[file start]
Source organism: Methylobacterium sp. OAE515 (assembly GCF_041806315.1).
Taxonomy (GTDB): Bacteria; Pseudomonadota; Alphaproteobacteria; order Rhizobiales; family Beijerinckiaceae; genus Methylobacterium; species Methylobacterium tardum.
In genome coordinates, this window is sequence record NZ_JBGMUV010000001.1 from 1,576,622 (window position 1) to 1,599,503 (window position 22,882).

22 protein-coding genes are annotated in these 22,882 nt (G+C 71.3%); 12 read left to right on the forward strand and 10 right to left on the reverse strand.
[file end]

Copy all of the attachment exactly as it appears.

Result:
Source organism: Methylobacterium sp. OAE515 (assembly GCF_041806315.1).
Taxonomy (GTDB): Bacteria; Pseudomonadota; Alphaproteobacteria; order Rhizobiales; family Beijerinckiaceae; genus Methylobacterium; species Methylobacterium tardum.
In genome coordinates, this window is sequence record NZ_JBGMUV010000001.1 from 1,576,622 (window position 1) to 1,599,503 (window position 22,882).

22 protein-coding genes are annotated in these 22,882 nt (G+C 71.3%); 12 read left to right on the forward strand and 10 right to left on the reverse strand.